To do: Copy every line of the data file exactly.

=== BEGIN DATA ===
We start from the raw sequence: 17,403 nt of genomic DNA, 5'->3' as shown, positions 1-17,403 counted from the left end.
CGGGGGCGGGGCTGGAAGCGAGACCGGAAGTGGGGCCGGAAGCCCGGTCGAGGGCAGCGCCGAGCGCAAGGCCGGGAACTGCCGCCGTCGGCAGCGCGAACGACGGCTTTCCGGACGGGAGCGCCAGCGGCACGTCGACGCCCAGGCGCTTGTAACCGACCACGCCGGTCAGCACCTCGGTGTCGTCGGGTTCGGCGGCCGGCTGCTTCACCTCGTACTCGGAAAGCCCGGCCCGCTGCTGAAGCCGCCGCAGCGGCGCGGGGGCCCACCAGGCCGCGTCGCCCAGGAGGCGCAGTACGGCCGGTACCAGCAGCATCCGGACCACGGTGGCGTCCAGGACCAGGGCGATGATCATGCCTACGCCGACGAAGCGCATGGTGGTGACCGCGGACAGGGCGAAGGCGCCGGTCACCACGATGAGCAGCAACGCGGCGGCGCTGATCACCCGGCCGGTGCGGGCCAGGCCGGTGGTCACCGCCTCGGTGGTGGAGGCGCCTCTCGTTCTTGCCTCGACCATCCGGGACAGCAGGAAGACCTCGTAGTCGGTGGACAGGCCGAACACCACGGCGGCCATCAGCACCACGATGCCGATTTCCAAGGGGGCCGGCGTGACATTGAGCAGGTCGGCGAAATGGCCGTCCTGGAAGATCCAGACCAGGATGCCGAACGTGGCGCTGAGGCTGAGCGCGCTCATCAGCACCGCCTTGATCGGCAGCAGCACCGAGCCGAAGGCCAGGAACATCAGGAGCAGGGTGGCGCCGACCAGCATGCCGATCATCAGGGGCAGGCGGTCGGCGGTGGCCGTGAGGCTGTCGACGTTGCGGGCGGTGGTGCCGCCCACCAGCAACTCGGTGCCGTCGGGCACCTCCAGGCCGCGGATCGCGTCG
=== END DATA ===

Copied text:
We start from the raw sequence: 17,403 nt of genomic DNA, 5'->3' as shown, positions 1-17,403 counted from the left end.
CGGGGGCGGGGCTGGAAGCGAGACCGGAAGTGGGGCCGGAAGCCCGGTCGAGGGCAGCGCCGAGCGCAAGGCCGGGAACTGCCGCCGTCGGCAGCGCGAACGACGGCTTTCCGGACGGGAGCGCCAGCGGCACGTCGACGCCCAGGCGCTTGTAACCGACCACGCCGGTCAGCACCTCGGTGTCGTCGGGTTCGGCGGCCGGCTGCTTCACCTCGTACTCGGAAAGCCCGGCCCGCTGCTGAAGCCGCCGCAGCGGCGCGGGGGCCCACCAGGCCGCGTCGCCCAGGAGGCGCAGTACGGCCGGTACCAGCAGCATCCGGACCACGGTGGCGTCCAGGACCAGGGCGATGATCATGCCTACGCCGACGAAGCGCATGGTGGTGACCGCGGACAGGGCGAAGGCGCCGGTCACCACGATGAGCAGCAACGCGGCGGCGCTGATCACCCGGCCGGTGCGGGCCAGGCCGGTGGTCACCGCCTCGGTGGTGGAGGCGCCTCTCGTTCTTGCCTCGACCATCCGGGACAGCAGGAAGACCTCGTAGTCGGTGGACAGGCCGAACACCACGGCGGCCATCAGCACCACGATGCCGATTTCCAAGGGGGCCGGCGTGACATTGAGCAGGTCGGCGAAATGGCCGTCCTGGAAGATCCAGACCAGGATGCCGAACGTGGCGCTGAGGCTGAGCGCGCTCATCAGCACCGCCTTGATCGGCAGCAGCACCGAGCCGAAGGCCAGGAACATCAGGAGCAGGGTGGCGCCGACCAGCATGCCGATCATCAGGGGCAGGCGGTCGGCGGTGGCCGTGAGGCTGTCGACGTTGCGGGCGGTGGTGCCGCCCACCAGCAACTCGGTGCCGTCGGGCACCTCCAGGCCGCGGATCGCGTCG